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WASHINGTON – A deeply divided House voted on Thursday to add $5 billion in border wall funding to a short-term spending bill, yielding to President Donald Trump’s demand for the money but casting further doubts upon the fate of efforts to avert a government shutdown.
The bill, which the House approved by a vote of 217-185, now heads back to the Senate, which must either approve the measure or risk shutting down a quarter of the government at midnight Friday. A Senate vote is expected Friday afternoon.
The House vote capped a drama-filled day that started with lawmakers anticipating quick passage of an already approved Senate funding bill, but then erupted into chaos when Trump announced he would not support the measure because it did not contain funding for the border wall – one of his signature campaign promises.
“I’ve made my position very clear: Any measure that funds the government must include border security,” Trump said at the White House.
At an Oval Office meeting a few hours earlier, Trump had informed House GOP leaders that he would not sign the Senate version, sending them scrambling to deliver new legislation that included $5 billion in border wall funding.
“We want to keep the government open, but we also want to see an agreement that protects the border,” said House Speaker Paul Ryan, R-Wis. “We have very serious concerns about securing our border.”
Lawmakers have until midnight Friday to pass a spending bill or funding will expire for a quarter of the federal government, triggering a shutdown heading into the holidays and forcing some 800,000 federal employees to go on furlough or work without pay.
Congress is trying to end the budget stalemate and avert a government shutdown by piecing together a short-term measure that would keep the funds flowing through early next year.
The Senate voted Wednesday night to approve a short-term spending bill offered by Senate Majority Leader Mitch McConnell, R-Ky., that would fund the government through Feb. 8 but would delay any decision on border wall funding until next year.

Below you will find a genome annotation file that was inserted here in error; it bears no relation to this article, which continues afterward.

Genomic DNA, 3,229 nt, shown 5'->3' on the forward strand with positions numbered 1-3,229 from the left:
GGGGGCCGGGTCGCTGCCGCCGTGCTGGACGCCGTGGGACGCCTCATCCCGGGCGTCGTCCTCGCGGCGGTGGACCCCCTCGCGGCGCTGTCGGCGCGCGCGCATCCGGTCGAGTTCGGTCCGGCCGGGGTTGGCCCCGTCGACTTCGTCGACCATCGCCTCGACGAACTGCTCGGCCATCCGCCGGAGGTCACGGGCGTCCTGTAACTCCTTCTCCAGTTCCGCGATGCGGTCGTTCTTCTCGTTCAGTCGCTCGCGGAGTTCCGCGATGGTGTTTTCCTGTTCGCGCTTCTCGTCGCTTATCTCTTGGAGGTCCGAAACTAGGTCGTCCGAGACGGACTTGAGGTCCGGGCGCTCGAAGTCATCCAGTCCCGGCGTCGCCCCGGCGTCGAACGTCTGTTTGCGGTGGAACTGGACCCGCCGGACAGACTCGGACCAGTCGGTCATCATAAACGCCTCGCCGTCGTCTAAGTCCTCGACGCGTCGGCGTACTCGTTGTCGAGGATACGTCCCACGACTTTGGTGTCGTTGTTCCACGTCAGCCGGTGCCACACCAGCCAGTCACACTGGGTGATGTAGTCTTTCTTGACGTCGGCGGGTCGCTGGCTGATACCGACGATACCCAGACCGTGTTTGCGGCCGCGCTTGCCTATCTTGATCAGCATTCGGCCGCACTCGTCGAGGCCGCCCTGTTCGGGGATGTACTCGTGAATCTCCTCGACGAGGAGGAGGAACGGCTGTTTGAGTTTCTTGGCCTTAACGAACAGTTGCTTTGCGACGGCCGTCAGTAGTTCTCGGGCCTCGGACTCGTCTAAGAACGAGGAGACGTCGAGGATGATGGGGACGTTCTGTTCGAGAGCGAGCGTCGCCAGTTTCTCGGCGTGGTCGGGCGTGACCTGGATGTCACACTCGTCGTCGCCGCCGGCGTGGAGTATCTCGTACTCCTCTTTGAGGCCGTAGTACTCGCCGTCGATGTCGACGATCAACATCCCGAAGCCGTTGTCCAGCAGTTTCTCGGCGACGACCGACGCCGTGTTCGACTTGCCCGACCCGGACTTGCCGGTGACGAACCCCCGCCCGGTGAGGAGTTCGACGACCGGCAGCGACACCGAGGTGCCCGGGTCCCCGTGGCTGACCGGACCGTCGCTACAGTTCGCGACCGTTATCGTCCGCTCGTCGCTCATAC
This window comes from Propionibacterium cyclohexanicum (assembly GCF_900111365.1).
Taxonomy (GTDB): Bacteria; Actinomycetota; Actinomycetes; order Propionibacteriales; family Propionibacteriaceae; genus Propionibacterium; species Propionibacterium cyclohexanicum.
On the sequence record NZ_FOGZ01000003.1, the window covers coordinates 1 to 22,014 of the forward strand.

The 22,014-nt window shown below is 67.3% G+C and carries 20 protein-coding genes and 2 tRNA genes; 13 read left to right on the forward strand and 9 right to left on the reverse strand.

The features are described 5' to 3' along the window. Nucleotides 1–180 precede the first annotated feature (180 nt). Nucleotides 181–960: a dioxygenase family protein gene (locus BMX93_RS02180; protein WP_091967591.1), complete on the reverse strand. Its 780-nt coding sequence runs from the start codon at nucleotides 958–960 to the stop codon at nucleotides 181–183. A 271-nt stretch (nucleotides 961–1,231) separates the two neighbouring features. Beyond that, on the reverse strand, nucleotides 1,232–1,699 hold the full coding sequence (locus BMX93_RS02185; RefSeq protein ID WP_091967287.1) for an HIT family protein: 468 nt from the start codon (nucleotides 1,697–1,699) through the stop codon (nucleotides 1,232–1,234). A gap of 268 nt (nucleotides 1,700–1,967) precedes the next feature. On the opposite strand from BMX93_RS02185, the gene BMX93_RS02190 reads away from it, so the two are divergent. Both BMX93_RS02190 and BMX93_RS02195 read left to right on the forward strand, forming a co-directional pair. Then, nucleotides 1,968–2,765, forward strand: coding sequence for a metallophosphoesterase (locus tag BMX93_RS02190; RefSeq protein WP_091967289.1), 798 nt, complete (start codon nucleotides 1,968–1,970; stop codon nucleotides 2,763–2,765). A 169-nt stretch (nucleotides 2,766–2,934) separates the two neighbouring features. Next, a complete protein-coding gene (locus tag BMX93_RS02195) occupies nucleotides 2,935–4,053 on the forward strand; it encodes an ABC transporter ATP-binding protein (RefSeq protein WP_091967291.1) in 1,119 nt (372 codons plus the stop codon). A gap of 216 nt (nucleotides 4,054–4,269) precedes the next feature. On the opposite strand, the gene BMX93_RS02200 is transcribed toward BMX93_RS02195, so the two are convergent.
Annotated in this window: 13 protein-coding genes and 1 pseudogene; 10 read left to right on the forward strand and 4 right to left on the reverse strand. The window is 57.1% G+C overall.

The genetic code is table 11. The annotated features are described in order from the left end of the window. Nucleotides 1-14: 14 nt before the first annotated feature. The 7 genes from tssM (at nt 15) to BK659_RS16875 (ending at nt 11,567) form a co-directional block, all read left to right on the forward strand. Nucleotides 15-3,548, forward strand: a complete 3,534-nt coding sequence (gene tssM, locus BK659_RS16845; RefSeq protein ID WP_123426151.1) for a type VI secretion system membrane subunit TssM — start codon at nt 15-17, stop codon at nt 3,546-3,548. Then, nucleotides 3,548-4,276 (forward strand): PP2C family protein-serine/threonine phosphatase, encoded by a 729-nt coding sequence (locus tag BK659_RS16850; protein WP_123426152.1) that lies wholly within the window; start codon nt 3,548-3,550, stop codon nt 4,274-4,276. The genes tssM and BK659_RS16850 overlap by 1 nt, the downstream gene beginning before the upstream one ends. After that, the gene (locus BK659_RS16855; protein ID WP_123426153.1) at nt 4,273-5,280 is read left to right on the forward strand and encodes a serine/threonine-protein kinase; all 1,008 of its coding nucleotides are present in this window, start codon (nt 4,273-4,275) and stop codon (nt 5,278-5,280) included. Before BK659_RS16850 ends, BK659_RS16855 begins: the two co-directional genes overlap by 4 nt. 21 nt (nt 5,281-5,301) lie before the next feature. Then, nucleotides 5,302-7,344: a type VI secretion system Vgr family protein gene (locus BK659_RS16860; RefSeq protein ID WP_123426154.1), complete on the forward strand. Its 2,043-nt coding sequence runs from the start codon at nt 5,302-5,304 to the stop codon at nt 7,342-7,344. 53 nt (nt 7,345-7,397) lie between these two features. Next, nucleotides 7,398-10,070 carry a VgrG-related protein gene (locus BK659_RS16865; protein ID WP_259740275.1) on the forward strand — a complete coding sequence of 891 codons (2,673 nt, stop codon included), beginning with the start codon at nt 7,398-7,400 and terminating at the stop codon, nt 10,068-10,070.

But hardline conservatives in the House revolted because the Senate bill did not include Trump’s border funding, even though he had insisted during the presidential campaign that he’d make Mexico pay for the wall. Trump’s announcement that he would not sign the Senate measure sealed its fate.
The House responded by introducing its own spending package that also would fund the government through Feb. 8, but would include $5.7 billion for a border wall and nearly $8 billion in disaster relief to compensate communities hit hard by this year’s hurricanes and wildfires.
Trump tweeted his approval of the how the House voted by specifically thanking Republicans for their work.
"So proud of you all. Now on to the Senate!," Trump tweeted.
Thank you to our GREAT Republican Members of Congress for your VOTE to fund Border Security and the Wall. The final numbers were 217-185 and many have said that the enthusiasm was greater than they have ever seen before. So proud of you all. Now on to the Senate!
— Donald J. Trump (@realDonaldTrump) December 21, 2018
The border funding in the House proposal won’t be enough to build the wall but will improve border security, said Rep. Tom Cole, R-Okla.
“This is about keeping America safe – it’s not a complicated vote,” said House Majority Whip Steve Scalise, R-La.
Democrats accused Republicans of catering to a “Trump Twitter tantrum” and warned that the House bill would be dead on arrival in the Senate.
“This is a sham and a shame,” said Rep. Sheila Jackson Lee, D-Texas.